birds in a barrel's mission is to release creative nonfiction into the wild.

40 Days & 40 Writes is its first project.

Free and Clear

When I was about 24, my parents helped me buy a car. It was very generous of them. They handed me a stack of cash, which I didn't think to look at very carefully before I headed to the car dealership.

I decided on a used blue Honda Civic with 40,000 miles on it. I headed into the back of the dealership with the car salesman to sign the paperwork. I handed over the cash, which must have amounted to a few thousand dollars. As he counted it, he got a funny look on his face. "Was this money...buried or something?" he said. "It smells all mildewy and it feels funny."

The mildew smell wafted over to me. "Um. I don't think so?" I answered. He shrugged, and kept on counting. When I got home, I asked my mom about it. It turned out that yes, it had been buried, in our backyard. They had buried it in case Y2K became a thing, six or seven years before I went to buy the car.

I felt annoyed, disgusted, and partly amused by this. Annoyed because I had felt embarrassed in front of the car salesman. Disgusted because it was the latest manifestation of what I perceived as my mom's quirky, selective paranoia, the same paranoia that will not allow her to share any of her account passwords with any of us, even if it would just make things more convenient. And amused because who does that?

I admired their conviction, too, I guess. They really wanted us to be safe in case some disaster happened, and they were willing to be eccentric weirdos to do it.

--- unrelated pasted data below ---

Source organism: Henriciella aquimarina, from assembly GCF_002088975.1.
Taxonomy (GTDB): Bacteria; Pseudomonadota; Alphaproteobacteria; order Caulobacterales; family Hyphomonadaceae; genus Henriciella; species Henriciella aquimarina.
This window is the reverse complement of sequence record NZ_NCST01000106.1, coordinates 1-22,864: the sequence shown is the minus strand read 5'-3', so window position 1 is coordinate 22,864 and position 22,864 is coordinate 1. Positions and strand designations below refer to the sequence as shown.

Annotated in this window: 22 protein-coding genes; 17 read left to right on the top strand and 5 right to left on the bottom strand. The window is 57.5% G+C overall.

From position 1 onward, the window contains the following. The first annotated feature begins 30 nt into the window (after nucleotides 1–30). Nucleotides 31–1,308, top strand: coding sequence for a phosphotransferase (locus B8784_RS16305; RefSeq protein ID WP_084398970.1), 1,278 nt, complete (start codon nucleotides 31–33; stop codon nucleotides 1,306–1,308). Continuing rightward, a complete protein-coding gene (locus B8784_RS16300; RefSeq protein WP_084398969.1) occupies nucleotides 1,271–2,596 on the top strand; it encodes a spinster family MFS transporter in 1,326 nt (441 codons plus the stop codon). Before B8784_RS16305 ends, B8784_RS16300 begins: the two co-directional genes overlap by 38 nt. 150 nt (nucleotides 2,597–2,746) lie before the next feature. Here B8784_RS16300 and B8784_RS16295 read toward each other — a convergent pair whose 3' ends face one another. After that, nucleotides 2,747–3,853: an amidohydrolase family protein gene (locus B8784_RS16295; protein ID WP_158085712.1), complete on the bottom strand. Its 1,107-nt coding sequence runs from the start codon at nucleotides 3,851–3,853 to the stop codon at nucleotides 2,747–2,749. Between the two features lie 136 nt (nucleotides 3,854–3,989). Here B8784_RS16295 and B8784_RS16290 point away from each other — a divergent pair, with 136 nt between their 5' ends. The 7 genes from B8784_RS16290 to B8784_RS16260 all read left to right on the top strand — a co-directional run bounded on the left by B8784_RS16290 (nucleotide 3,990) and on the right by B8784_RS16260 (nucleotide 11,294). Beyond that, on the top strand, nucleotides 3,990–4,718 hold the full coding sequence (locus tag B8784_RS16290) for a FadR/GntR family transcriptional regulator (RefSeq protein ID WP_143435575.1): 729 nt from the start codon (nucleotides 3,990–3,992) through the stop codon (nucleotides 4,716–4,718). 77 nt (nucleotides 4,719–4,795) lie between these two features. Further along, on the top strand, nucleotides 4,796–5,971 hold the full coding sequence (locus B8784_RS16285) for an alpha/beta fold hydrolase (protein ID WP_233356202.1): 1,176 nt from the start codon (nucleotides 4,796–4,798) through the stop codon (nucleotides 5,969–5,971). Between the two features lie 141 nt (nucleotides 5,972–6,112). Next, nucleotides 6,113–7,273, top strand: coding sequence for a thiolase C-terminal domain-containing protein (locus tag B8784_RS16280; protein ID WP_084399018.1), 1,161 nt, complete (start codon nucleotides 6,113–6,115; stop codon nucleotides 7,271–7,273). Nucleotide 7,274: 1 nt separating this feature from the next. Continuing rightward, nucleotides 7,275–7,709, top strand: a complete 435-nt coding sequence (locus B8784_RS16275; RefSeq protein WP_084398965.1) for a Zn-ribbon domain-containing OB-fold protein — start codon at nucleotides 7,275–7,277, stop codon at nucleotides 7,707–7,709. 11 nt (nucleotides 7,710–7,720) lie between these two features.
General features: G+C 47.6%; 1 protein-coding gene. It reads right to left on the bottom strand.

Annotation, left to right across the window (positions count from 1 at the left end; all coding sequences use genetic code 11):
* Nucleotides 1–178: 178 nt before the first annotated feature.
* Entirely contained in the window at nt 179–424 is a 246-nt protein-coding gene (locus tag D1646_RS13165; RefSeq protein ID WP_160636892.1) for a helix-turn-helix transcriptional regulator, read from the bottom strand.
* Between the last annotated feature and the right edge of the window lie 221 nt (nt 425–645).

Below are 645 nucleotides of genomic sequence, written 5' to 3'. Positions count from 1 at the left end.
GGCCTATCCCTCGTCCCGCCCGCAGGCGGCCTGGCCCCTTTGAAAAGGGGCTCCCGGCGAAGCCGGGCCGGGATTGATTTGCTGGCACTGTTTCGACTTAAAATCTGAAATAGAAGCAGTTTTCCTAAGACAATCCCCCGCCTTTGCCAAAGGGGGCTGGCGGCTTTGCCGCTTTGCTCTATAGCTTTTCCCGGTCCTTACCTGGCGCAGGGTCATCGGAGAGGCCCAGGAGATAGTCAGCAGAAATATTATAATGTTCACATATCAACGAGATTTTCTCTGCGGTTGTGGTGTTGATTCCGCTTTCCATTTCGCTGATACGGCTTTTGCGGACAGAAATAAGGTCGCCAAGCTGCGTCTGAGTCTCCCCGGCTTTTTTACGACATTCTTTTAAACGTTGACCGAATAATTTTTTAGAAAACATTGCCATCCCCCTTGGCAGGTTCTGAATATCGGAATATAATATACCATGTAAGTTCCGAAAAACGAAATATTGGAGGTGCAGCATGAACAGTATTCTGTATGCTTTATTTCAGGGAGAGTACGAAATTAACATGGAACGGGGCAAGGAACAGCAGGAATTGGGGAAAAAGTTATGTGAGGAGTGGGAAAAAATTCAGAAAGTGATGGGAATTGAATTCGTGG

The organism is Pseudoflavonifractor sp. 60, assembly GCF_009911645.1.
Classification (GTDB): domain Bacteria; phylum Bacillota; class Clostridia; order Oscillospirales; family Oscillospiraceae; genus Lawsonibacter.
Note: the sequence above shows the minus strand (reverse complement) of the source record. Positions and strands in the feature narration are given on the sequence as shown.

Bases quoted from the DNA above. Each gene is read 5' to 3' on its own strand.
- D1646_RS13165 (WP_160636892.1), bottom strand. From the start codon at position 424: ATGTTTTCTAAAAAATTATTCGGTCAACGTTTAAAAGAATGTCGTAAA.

My parents have always been careful with money. I remember being in college and breaking something like a phone charger, and telling her that it was fine, I could just buy a new one. It really upset her when I said that. She said she didn't understand this attitude of just replacing things instead of taking care of them. I didn't understand why she was so perturbed.

Now, I care a little more about consumerism and I try to buy less stuff. But in all honesty, I wish I was in a better financial situation overall. Part of it is that I don't make a ton of money, although it's enough for one person. The other part of it is that I was really dumb in my 20s and early 30s and accumulated some credit card debt, about $10,000 worth. Now, most of my discretionary income goes to my credit card debt and to therapy.

I keep a running debt balance on a post-it in easy view of my computer. It helps remind me that I do not have extra money to spend, even if it seems like I do. That I won't have money to spend until I get out of this damn debt. I try not to shame myself too much, but be conscious of what I'm spending money on. I do feel shame, though. I'm 36. I feel like I should have a savings account with three months rent in it, and maximize my retirement account. I do contribute to my retirement, to the max that my company will match. But I know it's not enough.

Thinking about this always gives me a tightened feeling across my chest and a sinking feeling in my stomach. In reality, nothing is wrong in this moment. I have enough. But the debt looms over me.

What I would do if I did have real discretionary income: travel. Buy a high-quality keyboard for my apartment. Get an air conditioner. Go on meditation retreats more often, and pay for a single room. Eat cool fancy dinners.

I actually think that's about it. I don't want much. Just to be free and clear, more than anything. So the tightening and sinking would go away. I bet it would feel lighter. I could stop obsessively checking my budget spreadsheet, and plan SCUBA trips instead.

Ahhhhh. It sounds lovely.

The Nest

My Two Housemates